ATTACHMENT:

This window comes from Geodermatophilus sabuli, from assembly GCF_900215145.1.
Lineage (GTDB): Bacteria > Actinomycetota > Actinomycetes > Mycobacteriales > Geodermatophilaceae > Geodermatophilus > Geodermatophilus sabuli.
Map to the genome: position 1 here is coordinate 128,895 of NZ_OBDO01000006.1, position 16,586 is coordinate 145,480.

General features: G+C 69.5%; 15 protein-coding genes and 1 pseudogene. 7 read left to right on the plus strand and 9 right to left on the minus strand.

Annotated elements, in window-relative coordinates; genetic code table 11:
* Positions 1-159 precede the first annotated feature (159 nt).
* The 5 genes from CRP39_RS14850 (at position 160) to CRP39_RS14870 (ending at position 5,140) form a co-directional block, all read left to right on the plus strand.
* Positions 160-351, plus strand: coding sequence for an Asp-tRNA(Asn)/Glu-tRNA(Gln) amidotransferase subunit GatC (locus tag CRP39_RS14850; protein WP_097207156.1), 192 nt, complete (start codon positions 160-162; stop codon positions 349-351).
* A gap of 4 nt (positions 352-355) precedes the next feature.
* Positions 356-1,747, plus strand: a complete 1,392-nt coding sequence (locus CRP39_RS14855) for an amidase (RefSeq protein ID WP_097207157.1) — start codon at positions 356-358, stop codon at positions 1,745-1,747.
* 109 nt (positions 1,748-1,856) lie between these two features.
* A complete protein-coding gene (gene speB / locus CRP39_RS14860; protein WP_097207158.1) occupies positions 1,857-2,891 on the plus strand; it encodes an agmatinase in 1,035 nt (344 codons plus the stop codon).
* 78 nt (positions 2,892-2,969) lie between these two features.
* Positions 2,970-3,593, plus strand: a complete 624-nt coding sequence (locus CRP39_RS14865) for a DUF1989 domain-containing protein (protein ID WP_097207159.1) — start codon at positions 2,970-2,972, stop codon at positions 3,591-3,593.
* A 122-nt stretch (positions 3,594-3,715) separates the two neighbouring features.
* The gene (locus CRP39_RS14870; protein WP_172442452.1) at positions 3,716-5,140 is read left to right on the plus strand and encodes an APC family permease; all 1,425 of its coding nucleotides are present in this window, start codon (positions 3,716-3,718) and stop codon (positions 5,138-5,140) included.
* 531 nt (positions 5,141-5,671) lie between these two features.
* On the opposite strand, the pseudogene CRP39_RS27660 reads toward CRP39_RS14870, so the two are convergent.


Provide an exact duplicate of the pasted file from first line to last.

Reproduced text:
This window comes from Geodermatophilus sabuli, from assembly GCF_900215145.1.
Lineage (GTDB): Bacteria > Actinomycetota > Actinomycetes > Mycobacteriales > Geodermatophilaceae > Geodermatophilus > Geodermatophilus sabuli.
Map to the genome: position 1 here is coordinate 128,895 of NZ_OBDO01000006.1, position 16,586 is coordinate 145,480.

General features: G+C 69.5%; 15 protein-coding genes and 1 pseudogene. 7 read left to right on the plus strand and 9 right to left on the minus strand.

Annotated elements, in window-relative coordinates; genetic code table 11:
* Positions 1-159 precede the first annotated feature (159 nt).
* The 5 genes from CRP39_RS14850 (at position 160) to CRP39_RS14870 (ending at position 5,140) form a co-directional block, all read left to right on the plus strand.
* Positions 160-351, plus strand: coding sequence for an Asp-tRNA(Asn)/Glu-tRNA(Gln) amidotransferase subunit GatC (locus tag CRP39_RS14850; protein WP_097207156.1), 192 nt, complete (start codon positions 160-162; stop codon positions 349-351).
* A gap of 4 nt (positions 352-355) precedes the next feature.
* Positions 356-1,747, plus strand: a complete 1,392-nt coding sequence (locus CRP39_RS14855) for an amidase (RefSeq protein ID WP_097207157.1) — start codon at positions 356-358, stop codon at positions 1,745-1,747.
* 109 nt (positions 1,748-1,856) lie between these two features.
* A complete protein-coding gene (gene speB / locus CRP39_RS14860; protein WP_097207158.1) occupies positions 1,857-2,891 on the plus strand; it encodes an agmatinase in 1,035 nt (344 codons plus the stop codon).
* 78 nt (positions 2,892-2,969) lie between these two features.
* Positions 2,970-3,593, plus strand: a complete 624-nt coding sequence (locus CRP39_RS14865) for a DUF1989 domain-containing protein (protein ID WP_097207159.1) — start codon at positions 2,970-2,972, stop codon at positions 3,591-3,593.
* A 122-nt stretch (positions 3,594-3,715) separates the two neighbouring features.
* The gene (locus CRP39_RS14870; protein WP_172442452.1) at positions 3,716-5,140 is read left to right on the plus strand and encodes an APC family permease; all 1,425 of its coding nucleotides are present in this window, start codon (positions 3,716-3,718) and stop codon (positions 5,138-5,140) included.
* 531 nt (positions 5,141-5,671) lie between these two features.
* On the opposite strand, the pseudogene CRP39_RS27660 reads toward CRP39_RS14870, so the two are convergent.